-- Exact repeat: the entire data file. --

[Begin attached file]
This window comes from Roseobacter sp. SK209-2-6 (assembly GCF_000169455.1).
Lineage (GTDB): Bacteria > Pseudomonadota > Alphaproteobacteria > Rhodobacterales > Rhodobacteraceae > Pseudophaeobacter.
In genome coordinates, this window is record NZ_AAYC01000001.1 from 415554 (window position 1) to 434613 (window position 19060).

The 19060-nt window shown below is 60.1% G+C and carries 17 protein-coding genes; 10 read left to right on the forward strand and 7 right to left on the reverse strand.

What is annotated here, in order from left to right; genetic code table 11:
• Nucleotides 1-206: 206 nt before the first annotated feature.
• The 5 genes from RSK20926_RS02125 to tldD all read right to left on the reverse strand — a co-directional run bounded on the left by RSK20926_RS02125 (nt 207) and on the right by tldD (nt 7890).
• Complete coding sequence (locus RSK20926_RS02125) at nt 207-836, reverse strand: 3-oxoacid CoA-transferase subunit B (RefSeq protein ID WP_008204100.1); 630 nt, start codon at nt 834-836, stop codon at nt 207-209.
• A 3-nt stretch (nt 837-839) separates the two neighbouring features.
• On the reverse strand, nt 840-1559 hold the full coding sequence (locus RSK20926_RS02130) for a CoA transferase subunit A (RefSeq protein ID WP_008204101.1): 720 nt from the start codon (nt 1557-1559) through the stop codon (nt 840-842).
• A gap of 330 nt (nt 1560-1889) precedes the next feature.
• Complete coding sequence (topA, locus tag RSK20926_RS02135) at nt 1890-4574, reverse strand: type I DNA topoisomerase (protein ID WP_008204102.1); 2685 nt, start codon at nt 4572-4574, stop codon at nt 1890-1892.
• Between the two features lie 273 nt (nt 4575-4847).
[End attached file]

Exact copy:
This window comes from Roseobacter sp. SK209-2-6 (assembly GCF_000169455.1).
Lineage (GTDB): Bacteria > Pseudomonadota > Alphaproteobacteria > Rhodobacterales > Rhodobacteraceae > Pseudophaeobacter.
In genome coordinates, this window is record NZ_AAYC01000001.1 from 415554 (window position 1) to 434613 (window position 19060).

The 19060-nt window shown below is 60.1% G+C and carries 17 protein-coding genes; 10 read left to right on the forward strand and 7 right to left on the reverse strand.

What is annotated here, in order from left to right; genetic code table 11:
• Nucleotides 1-206: 206 nt before the first annotated feature.
• The 5 genes from RSK20926_RS02125 to tldD all read right to left on the reverse strand — a co-directional run bounded on the left by RSK20926_RS02125 (nt 207) and on the right by tldD (nt 7890).
• Complete coding sequence (locus RSK20926_RS02125) at nt 207-836, reverse strand: 3-oxoacid CoA-transferase subunit B (RefSeq protein ID WP_008204100.1); 630 nt, start codon at nt 834-836, stop codon at nt 207-209.
• A 3-nt stretch (nt 837-839) separates the two neighbouring features.
• On the reverse strand, nt 840-1559 hold the full coding sequence (locus RSK20926_RS02130) for a CoA transferase subunit A (RefSeq protein ID WP_008204101.1): 720 nt from the start codon (nt 1557-1559) through the stop codon (nt 840-842).
• A gap of 330 nt (nt 1560-1889) precedes the next feature.
• Complete coding sequence (topA, locus tag RSK20926_RS02135) at nt 1890-4574, reverse strand: type I DNA topoisomerase (protein ID WP_008204102.1); 2685 nt, start codon at nt 4572-4574, stop codon at nt 1890-1892.
• Between the two features lie 273 nt (nt 4575-4847).